# Real Numbers are Uncountable/Cantor's First Proof

## Theorem

The set of real numbers $\R$ is uncountably infinite.

## Proof

We prove the equivalent result that every sequence $\sequence {x_k}_{k \mathop \in \N}$ omits at least one $x \in \R$.

Let $\sequence {x_k}_{k \mathop \in \N}$ be a sequence of distinct real numbers.

Let a sequence of closed real intervals $\sequence {I_n}$ be defined as follows:

Let:

- $a_k = \min \set {x_k, x_{k + 1} }$
- $b_k = \max \set {x_k, x_{k + 1} }$

and:

- $I_k = \closedint {a_k} {b_k}$

Since the terms of $\sequence {x_k}_{k \mathop \in \N}$ are distinct, $a_k \ne b_k$.

Thus $I_k$ is not a singleton.

Let:

- $I_{n - 1} = \closedint {a_{n - 1} } {b_{n - 1} }$

It can be assumed that infinitely many of the $x_k$ lie inside $I_{n - 1}$.

Otherwise the proof is complete.

Let $y$ and $z$ be the first two such terms of $\sequence {x_k}_{k \mathop \in \N}$.

Let:

- $a_n = \min \set {y, z}$
- $b_n = \max \set {y, z}$
- $I_n = \closedint {a_n} {b_n}$

Thus we have sequences:

- $\sequence {a_k}_{k \mathop \in \N}$
- $\sequence {b_k}_{k \mathop \in \N}$

with:

- $ a_1 < a_2 < \cdots < b_2 < b_1$

So $\sequence {a_k}_{k \mathop \in \N}$ and $\sequence {b_k}_{k \mathop \in \N}$ are monotone, and bounded above and bounded below respectively.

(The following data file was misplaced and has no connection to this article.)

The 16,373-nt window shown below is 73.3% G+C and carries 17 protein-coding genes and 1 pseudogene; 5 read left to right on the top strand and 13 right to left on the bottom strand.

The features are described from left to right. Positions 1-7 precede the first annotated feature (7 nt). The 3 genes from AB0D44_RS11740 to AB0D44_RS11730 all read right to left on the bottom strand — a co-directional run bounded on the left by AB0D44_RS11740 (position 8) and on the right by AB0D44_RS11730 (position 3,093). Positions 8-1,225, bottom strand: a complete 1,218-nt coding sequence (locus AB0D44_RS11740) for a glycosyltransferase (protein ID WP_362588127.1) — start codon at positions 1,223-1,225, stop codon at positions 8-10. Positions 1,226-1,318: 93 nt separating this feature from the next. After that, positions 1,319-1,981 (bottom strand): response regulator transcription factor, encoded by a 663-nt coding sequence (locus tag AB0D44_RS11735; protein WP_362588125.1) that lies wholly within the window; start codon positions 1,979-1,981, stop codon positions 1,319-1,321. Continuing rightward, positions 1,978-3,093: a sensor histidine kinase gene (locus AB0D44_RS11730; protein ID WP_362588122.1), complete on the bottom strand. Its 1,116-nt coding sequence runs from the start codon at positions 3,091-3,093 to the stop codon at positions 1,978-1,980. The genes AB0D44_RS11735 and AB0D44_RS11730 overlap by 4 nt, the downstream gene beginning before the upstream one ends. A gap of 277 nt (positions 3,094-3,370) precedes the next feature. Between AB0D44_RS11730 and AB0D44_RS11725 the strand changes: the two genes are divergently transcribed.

Therefore by the Monotone Convergence Theorem (Real Analysis) both are convergent.

Let:

- $\displaystyle A = \lim_{k \mathop \to \infty} a_k$
- $\displaystyle B = \lim_{k \mathop \to \infty} b_k$

Clearly we have $A \le B$.

So:

- $\closedint A B \ne \O$

Let $h \in \closedint A B$.

Then:

- $h \ne a_k, b_k$ for all $k$.

We claim that $h \ne x_k$ for all $k$.

Suppose that $h = x_k$ for some $k$.

Then there are only finitely many points in the sequence before $h$ occurs.

Therefore only finitely many of the $a_k$ precede $h$.

Let $a_d$ be the last element of the sequence $\sequence {a_k}_{k \mathop \in \N}$ preceding $h$.

We defined $a_{d + 1}$, $b_{d + 1}$ to be interior points of $I_d$, and also $h \in I_{d + 1}$ by the definition of $h$.

Therefore $a_{d + 1}$ must precede $h$ in the sequence, for the sequence is monotone increasing.

This is a contradiction.

$\blacksquare$

## Historical Note

This proof was first demonstrated by Georg Cantor.